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I’d like to start off this Week in Pictures by wishing you all a happy Youth Day 2017. This day commemorates a wave of protests started by students in 1976, that helped to undermine the Apartheid regime in South Africa. It showed the power of the youth in this country and what impact they can have when they come together for good. I would therefore like to dedicate this post to all the youth around the world who are helping in whatever form that may be. Thank you all for making our world a better place!
It has been an incredible week out here, and choosing images for this week was not an easy task. I have been sure to include some images of Londolozi’s youth to stick with today’s theme though.
With that, enjoy This Week in Pictures…
These Tsalala Brreakaway cubs have spent most of their youth on Ximpalapala Koppies, meaning we have only been viewing them at a distance. However, the other day, we were lucky enough to get an amazing view of this little one. The Tailless lioness has been doing a great job so far in raising her two male cubs and we look forward to seeing them explore more of Londolozi in the coming months.
Not something you see every day… A huge Nile crocodile treats us to a walk-by on his way back to the water.
A young Mhangeni male lion sat eye level with us long enough to capture some great detail in his eye as he watched the rest of the pride approaching.
The Mashaba female leopard watches a herd of impala nearby before disappearing back into the long grass, attempting to stalk closer. A few months ago, this grass would have been a lush green but it seems that no matter the length or colour of the grass, leopards are able to disappear in it due to their amazingly camouflaged coats.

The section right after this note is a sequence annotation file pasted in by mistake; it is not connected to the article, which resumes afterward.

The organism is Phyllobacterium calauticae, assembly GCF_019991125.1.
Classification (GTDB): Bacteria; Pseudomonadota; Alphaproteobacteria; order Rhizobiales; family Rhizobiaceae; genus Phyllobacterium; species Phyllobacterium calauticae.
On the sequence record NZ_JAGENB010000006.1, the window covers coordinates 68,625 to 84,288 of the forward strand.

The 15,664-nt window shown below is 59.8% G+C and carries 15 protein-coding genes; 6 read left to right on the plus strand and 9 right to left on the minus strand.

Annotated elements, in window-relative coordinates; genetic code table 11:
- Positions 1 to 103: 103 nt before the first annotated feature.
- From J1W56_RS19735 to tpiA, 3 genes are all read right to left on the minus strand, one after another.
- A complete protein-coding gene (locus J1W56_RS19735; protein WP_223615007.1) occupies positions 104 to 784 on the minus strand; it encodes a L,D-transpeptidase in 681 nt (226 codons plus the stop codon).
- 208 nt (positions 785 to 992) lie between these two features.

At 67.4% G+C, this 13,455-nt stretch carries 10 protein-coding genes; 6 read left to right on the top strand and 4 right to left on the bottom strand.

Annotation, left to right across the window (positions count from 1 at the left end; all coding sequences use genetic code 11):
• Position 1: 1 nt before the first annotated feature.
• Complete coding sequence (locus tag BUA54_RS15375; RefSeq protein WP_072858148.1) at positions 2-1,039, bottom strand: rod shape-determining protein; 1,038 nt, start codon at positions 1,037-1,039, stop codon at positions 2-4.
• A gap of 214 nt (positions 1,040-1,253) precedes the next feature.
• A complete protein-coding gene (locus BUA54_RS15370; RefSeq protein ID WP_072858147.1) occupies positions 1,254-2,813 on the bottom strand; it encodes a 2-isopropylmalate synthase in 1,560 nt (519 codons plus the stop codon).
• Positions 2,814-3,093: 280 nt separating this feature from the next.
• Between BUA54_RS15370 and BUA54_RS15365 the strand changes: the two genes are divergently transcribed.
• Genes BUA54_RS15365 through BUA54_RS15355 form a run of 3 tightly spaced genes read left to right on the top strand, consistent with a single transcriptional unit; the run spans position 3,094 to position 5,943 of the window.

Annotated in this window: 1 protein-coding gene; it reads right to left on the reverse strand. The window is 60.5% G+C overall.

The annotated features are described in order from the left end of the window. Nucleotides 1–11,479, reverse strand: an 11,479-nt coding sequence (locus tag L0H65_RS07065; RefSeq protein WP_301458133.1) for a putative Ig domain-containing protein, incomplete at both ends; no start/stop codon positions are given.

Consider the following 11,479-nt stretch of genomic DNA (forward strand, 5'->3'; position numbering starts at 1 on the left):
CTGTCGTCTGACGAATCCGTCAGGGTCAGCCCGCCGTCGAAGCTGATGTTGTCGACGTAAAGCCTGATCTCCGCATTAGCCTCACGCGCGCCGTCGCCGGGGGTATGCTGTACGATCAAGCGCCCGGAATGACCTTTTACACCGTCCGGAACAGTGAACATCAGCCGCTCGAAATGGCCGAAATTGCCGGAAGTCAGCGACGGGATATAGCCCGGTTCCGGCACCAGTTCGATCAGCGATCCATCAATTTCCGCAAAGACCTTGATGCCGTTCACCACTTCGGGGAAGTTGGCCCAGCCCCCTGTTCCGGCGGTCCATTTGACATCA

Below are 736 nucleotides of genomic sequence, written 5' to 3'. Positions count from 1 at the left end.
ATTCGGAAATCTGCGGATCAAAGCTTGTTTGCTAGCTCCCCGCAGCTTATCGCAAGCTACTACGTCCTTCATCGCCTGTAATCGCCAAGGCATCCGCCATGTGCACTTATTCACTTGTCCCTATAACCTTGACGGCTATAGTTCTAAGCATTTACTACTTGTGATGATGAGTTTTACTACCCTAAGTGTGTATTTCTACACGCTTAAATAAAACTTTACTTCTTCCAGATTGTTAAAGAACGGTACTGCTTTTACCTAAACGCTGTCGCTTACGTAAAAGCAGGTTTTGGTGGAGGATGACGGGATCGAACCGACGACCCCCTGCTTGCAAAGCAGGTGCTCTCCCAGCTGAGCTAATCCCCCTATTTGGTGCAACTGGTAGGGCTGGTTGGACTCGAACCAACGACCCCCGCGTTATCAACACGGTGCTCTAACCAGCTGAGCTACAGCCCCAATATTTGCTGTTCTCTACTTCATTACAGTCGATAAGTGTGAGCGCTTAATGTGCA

We enjoy the end of a day and bid farewell to two new friends, namely Will Asquith and Vedant Thite from India, who recently spent a few weeks here at Londolozi.
A bateleur watches hyenas feeding on the remains of a large python. These birds are renowned scavengers and, like vultures, will often land on carcasses to feed on scraps.
A breeding herd of elephants feed on a ridge crest at dusk. With winter in full swing, these animals are now focusing their feeding on roots, cambium and leaves as the grass dries up.
The Birmingham male coalition made an appearance in the northern sections of Londolozi this week. Could they be looking to expand territory? Should they do so, it will only further confuse the already upset lion dynamics on Londolozi at the moment. Only time will tell if they continue to push south.
This week also saw the return of the Majingalane male lions into the centre of Londolozi, responding to the calls of the Avoca males, who have been sighted on Londolozi in recent times. The two coalitions did not meet up in the end though and the Majingilane headed back west without any interaction.
A Majingalane male lion on the move in the cool, early morning. An intimidating sight for any creature.
Eye level with some elephants as the crossed through the Sand River. At the time I had Londolozi legend, Lex Hes, with me, a pleasure to guide with during his stay.
One of the Tamboti female leopard’s two blue-eyed cubs, who are about eight weeks old now. This female leopard has not had good luck with previous litters and we are hoping that she is more successful with this pair.
The Tatowa female leopard shares this special moment with one of her two cubs in the early morning sunlight.
Nick joined the Londolozi team from Thornybush Game Reserve, and immediately began revealing his photographic potential, especially in the passion with which he pursued knowledge. An almost fanatical approach to improving his photography has seen him gain a rapid understanding of all the ...